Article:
Tag Archives: television

Jumping the Shark

By Marc Williams

The Fonz

In 1977, the television sit-com Happy Days began its fifth season with an audacious episode that was different in tone from its first four years of episodes, it took the viewers by surprise. Happy Days’ appeal had always been its nostalgic attitude toward the 1950’s and the likable, down-to-earth characters around whom each episode focused. The motorcycle-riding, leather jacket-wearing heartthrob, Arthur “the Fonz” Fonzarelli–played by Henry Winkler–was the epitome of cool and remains an icon of coolness today.

Unexpectedly, in the fifth season’s premiere episode, the Fonz decided to prove his bravery by jumping over a shark while water skiing. It was a baffling moment in television history. The first four years of the show had nothing to do with water skiing and the Fonz had never been the kind of character who needed to “prove himself” to anyone. More superficially, viewers weren’t accustomed to seeing the Fonz in swimming trunks. It was an odd episode after which the series could never be the same–a point of no return. This moment gave birth to the phrase “jumping the shark,” a term coined by John Hein to describe the moment when a television show betrays its origins–perhaps suggesting that the writers have run out of ideas. Often, shows are thought to have jumped the shark when a key character leaves the show, or if an important new character is introduced. Hein started a website dedicated to the phenomenon, where readers can debate the moment in which their favorite television shows jumped the shark. Hein sold the website in 2006 but the site is still active.

Here’s a clip (via YouTube) of Fonzie’s famous shark jump:

The website argues that virtually any creative endeavor can jump the shark: musical groups, movies, advertising and political campaigns, and so on. But can an educational television program jump the shark? Some have argued that Discovery Channel’s Shark Week has done so.

For years, Shark Week has provided viewers fascinating documentaries about recent shark research and has captured some truly eye-popping footage. For example, the images captured in a 2001 Shark Week episode entitled “Air Jaws” captured some of the most stunning nature film I’ve ever seen–images of enormous great white sharks leaping completely out of the water, attacking seals and seal decoys. Like nearly everything one expects to see on The Discovery Channel, Shark Week is usually both entertaining and educational.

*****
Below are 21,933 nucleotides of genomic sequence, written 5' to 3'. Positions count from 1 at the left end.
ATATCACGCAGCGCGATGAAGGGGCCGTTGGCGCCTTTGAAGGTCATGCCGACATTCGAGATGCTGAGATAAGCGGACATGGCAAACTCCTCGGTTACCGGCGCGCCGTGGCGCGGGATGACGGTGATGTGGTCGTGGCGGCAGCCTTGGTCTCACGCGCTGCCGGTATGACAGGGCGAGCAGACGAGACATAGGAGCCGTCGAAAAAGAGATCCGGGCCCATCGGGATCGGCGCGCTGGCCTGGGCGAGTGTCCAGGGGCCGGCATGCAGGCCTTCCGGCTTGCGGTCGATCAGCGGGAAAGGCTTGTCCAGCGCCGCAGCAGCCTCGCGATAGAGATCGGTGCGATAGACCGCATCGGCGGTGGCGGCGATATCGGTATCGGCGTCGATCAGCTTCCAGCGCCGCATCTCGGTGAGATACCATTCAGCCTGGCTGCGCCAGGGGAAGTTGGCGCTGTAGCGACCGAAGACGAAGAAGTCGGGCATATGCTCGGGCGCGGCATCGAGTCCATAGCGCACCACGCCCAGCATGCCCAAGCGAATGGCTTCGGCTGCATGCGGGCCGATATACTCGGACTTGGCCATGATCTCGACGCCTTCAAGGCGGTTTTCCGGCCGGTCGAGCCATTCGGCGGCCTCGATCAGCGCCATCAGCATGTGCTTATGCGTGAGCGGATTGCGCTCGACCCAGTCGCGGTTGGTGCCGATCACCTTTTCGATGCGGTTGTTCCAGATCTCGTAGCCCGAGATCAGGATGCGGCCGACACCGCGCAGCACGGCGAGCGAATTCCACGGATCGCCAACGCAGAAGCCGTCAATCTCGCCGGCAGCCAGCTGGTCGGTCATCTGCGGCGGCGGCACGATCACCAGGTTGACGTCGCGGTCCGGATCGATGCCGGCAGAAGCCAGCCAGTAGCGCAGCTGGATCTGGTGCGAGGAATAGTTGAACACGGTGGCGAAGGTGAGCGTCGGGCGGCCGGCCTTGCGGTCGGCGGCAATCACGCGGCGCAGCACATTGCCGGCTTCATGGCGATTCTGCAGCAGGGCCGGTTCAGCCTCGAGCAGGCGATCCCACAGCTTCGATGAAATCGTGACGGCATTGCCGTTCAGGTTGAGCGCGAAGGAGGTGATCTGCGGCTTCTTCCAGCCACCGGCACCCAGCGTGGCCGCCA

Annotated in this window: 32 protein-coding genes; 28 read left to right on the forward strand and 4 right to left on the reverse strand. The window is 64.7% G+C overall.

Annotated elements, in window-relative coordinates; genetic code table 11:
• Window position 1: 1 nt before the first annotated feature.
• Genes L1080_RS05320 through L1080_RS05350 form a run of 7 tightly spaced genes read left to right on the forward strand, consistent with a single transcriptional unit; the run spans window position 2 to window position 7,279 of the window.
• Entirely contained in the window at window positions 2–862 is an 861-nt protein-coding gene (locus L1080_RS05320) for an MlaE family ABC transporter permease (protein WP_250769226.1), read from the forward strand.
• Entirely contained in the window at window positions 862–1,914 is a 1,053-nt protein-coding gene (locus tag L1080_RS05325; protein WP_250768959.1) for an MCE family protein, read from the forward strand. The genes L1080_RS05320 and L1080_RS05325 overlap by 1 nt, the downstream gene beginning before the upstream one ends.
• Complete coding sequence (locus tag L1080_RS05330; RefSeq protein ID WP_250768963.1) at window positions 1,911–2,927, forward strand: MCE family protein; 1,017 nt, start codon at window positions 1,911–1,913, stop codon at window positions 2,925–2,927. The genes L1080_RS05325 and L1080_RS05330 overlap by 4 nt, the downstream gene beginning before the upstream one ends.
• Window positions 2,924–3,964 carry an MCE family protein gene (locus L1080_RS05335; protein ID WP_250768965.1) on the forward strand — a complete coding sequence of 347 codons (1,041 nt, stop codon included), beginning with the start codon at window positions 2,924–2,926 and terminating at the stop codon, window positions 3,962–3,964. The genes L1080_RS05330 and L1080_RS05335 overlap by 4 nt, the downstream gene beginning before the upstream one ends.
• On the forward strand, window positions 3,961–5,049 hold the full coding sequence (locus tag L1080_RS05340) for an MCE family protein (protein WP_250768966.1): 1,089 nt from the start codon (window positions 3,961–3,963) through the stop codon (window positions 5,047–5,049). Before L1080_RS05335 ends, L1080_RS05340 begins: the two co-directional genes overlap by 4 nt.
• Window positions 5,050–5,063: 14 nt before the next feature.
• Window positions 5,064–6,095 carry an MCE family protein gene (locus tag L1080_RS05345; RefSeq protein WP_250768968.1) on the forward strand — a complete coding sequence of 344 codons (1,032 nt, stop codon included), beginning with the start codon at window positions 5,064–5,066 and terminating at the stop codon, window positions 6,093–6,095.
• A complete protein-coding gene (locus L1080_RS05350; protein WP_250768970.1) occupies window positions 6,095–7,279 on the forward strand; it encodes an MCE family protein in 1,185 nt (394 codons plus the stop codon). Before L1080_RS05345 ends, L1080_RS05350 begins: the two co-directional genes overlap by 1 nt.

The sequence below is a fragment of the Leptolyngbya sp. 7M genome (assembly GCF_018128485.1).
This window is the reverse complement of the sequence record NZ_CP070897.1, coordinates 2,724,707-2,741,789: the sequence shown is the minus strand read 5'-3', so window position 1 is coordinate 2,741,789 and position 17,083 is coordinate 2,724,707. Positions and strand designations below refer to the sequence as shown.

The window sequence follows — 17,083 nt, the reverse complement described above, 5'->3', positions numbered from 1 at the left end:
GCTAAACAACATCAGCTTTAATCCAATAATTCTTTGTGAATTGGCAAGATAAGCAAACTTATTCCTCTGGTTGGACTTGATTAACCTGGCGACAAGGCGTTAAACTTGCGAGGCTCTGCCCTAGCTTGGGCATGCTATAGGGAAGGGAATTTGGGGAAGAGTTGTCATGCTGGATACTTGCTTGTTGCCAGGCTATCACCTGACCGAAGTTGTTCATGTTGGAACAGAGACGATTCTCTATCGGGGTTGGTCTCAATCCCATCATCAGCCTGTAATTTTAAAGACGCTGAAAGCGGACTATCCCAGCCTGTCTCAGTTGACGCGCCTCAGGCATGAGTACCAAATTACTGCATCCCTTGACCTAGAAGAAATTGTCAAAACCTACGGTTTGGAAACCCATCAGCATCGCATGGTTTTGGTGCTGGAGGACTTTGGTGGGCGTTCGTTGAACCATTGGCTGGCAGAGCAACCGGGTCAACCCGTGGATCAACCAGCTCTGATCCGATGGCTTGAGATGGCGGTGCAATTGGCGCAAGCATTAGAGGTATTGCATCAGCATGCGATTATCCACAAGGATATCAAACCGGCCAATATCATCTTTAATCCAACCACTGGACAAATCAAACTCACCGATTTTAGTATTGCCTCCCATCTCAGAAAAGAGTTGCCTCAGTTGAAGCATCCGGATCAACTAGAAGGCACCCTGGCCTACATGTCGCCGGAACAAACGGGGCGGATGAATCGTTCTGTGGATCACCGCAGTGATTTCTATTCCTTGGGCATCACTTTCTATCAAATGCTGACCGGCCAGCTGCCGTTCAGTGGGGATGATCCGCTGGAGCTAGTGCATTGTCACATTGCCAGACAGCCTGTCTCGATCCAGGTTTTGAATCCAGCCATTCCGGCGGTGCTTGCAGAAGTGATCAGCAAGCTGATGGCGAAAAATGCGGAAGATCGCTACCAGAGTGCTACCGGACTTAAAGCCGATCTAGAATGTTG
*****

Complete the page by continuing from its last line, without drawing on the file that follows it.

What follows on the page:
Clip from Air Jaws

Click to view a clip from “Air Jaws”

When watching that spectacular 2001 episode, I wondered to myself–”how will Discovery Channel ever top this?” What shark footage could possibly compete with these amazing images? How will they possibly attract viewers next year? Not surprisingly, Discovery Channel dedicated many of its subsequent Shark Week shows over the past twelve years to more footage of jumping great whites–and not much else. Perhaps the producers acknowledged that indeed, they simply couldn’t surpass the spectacle of “Air Jaws.” Until the 2013 installment of Shark Week, that is.

“Megalodon” was the centerpiece of Shark Week 2013, a documentary about the prehistoric shark that paleontologists believe grew to lengths of 60 feet or more. I’ve always been fascinated by megalodon; my older brother was a shark enthusiast when we were young and I vividly recall him showing me a photo of fossilized megalodon jaws he found in a book–I couldn’t believe that such an enormous creature ever lived. I was awed by the thought of it. Naturally, when I read that Discovery Channel was featuring Megalodon in its 2013 Shark Week series, I set my DVR.

The episode begins with some amateur video footage from a fishing party aboard a boat off the coast of Cape Town, South Africa. The amateur footage ends with some fearsome crashes and the viewer then learns that the footage was recovered from the boat’s wreckage–and that none of the young passengers survived. When my wife and I watched the episode, we both thought the footage looked a little too polished to be amateur footage. My wife said she didn’t remember hearing anything on the news of a horrible boating accident and I didn’t remember such a story either.

Viewers were then introduced to a self-proclaimed expert in mysterious oceanic events: a dubious specialty, held by a man who was perhaps a bit too comfortable in front of the documentarian’s camera.

As the program continues, viewers learn that megalodon may not be extinct after all! And of course, in true Shark Week fashion, there was some stunning footage that offered tantalizing glances of what might be a live megalodon in the ocean. The ocean is a huge place, we’re reminded, and new species are discovered every year. The coelacanth, for instance, was thought to be extinct for over 60 million years until a live specimen was discovered in 1938. Even very large animals like giant squid and megamouth sharks have only been recently captured on film, so the evidence supporting a modern-day megalodon simply can’t be dismissed.

Clip from Megalodon

Click to view a clip from “Megalodon”